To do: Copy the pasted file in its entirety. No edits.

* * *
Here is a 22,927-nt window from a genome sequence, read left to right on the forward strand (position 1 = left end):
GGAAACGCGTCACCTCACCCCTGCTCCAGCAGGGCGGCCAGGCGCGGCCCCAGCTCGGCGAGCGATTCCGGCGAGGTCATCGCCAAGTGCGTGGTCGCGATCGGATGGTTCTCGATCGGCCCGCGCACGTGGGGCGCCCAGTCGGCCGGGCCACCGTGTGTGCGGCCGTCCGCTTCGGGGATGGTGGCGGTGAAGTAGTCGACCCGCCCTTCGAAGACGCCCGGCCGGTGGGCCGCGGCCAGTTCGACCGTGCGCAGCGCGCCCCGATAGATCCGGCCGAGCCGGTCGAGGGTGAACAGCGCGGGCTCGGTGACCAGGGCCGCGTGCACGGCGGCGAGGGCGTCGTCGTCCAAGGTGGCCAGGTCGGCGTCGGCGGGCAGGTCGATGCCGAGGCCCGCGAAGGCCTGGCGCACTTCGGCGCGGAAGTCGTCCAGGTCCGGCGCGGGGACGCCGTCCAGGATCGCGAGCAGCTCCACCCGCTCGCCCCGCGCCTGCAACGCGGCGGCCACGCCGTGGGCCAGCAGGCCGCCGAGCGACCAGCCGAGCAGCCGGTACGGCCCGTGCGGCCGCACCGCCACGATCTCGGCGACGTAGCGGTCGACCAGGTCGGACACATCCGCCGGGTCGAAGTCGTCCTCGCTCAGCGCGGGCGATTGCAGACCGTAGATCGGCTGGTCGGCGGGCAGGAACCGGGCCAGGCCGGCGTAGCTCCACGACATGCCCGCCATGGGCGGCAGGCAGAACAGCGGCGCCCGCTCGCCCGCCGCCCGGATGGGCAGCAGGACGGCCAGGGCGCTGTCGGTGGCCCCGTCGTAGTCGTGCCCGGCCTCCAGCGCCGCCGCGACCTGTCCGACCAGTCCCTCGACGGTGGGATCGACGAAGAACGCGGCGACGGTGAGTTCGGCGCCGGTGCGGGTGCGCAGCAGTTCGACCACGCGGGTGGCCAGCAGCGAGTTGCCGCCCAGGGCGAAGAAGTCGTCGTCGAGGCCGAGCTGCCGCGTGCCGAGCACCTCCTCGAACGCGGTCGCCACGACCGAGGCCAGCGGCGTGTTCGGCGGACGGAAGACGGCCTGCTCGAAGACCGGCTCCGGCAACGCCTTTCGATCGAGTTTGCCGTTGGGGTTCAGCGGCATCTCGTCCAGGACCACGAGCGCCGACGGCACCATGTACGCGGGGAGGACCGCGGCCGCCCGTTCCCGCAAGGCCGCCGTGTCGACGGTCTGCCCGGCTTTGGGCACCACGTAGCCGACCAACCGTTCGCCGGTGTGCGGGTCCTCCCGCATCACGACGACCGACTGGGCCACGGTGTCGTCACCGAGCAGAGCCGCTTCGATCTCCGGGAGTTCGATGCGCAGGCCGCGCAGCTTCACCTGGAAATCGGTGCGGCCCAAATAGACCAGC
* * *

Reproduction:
Here is a 22,927-nt window from a genome sequence, read left to right on the forward strand (position 1 = left end):
GGAAACGCGTCACCTCACCCCTGCTCCAGCAGGGCGGCCAGGCGCGGCCCCAGCTCGGCGAGCGATTCCGGCGAGGTCATCGCCAAGTGCGTGGTCGCGATCGGATGGTTCTCGATCGGCCCGCGCACGTGGGGCGCCCAGTCGGCCGGGCCACCGTGTGTGCGGCCGTCCGCTTCGGGGATGGTGGCGGTGAAGTAGTCGACCCGCCCTTCGAAGACGCCCGGCCGGTGGGCCGCGGCCAGTTCGACCGTGCGCAGCGCGCCCCGATAGATCCGGCCGAGCCGGTCGAGGGTGAACAGCGCGGGCTCGGTGACCAGGGCCGCGTGCACGGCGGCGAGGGCGTCGTCGTCCAAGGTGGCCAGGTCGGCGTCGGCGGGCAGGTCGATGCCGAGGCCCGCGAAGGCCTGGCGCACTTCGGCGCGGAAGTCGTCCAGGTCCGGCGCGGGGACGCCGTCCAGGATCGCGAGCAGCTCCACCCGCTCGCCCCGCGCCTGCAACGCGGCGGCCACGCCGTGGGCCAGCAGGCCGCCGAGCGACCAGCCGAGCAGCCGGTACGGCCCGTGCGGCCGCACCGCCACGATCTCGGCGACGTAGCGGTCGACCAGGTCGGACACATCCGCCGGGTCGAAGTCGTCCTCGCTCAGCGCGGGCGATTGCAGACCGTAGATCGGCTGGTCGGCGGGCAGGAACCGGGCCAGGCCGGCGTAGCTCCACGACATGCCCGCCATGGGCGGCAGGCAGAACAGCGGCGCCCGCTCGCCCGCCGCCCGGATGGGCAGCAGGACGGCCAGGGCGCTGTCGGTGGCCCCGTCGTAGTCGTGCCCGGCCTCCAGCGCCGCCGCGACCTGTCCGACCAGTCCCTCGACGGTGGGATCGACGAAGAACGCGGCGACGGTGAGTTCGGCGCCGGTGCGGGTGCGCAGCAGTTCGACCACGCGGGTGGCCAGCAGCGAGTTGCCGCCCAGGGCGAAGAAGTCGTCGTCGAGGCCGAGCTGCCGCGTGCCGAGCACCTCCTCGAACGCGGTCGCCACGACCGAGGCCAGCGGCGTGTTCGGCGGACGGAAGACGGCCTGCTCGAAGACCGGCTCCGGCAACGCCTTTCGATCGAGTTTGCCGTTGGGGTTCAGCGGCATCTCGTCCAGGACCACGAGCGCCGACGGCACCATGTACGCGGGGAGGACCGCGGCCGCCCGTTCCCGCAAGGCCGCCGTGTCGACGGTCTGCCCGGCTTTGGGCACCACGTAGCCGACCAACCGTTCGCCGGTGTGCGGGTCCTCCCGCATCACGACGACCGACTGGGCCACGGTGTCGTCACCGAGCAGAGCCGCTTCGATCTCCGGGAGTTCGATGCGCAGGCCGCGCAGCTTCACCTGGAAATCGGTGCGGCCCAAATAGACCAGC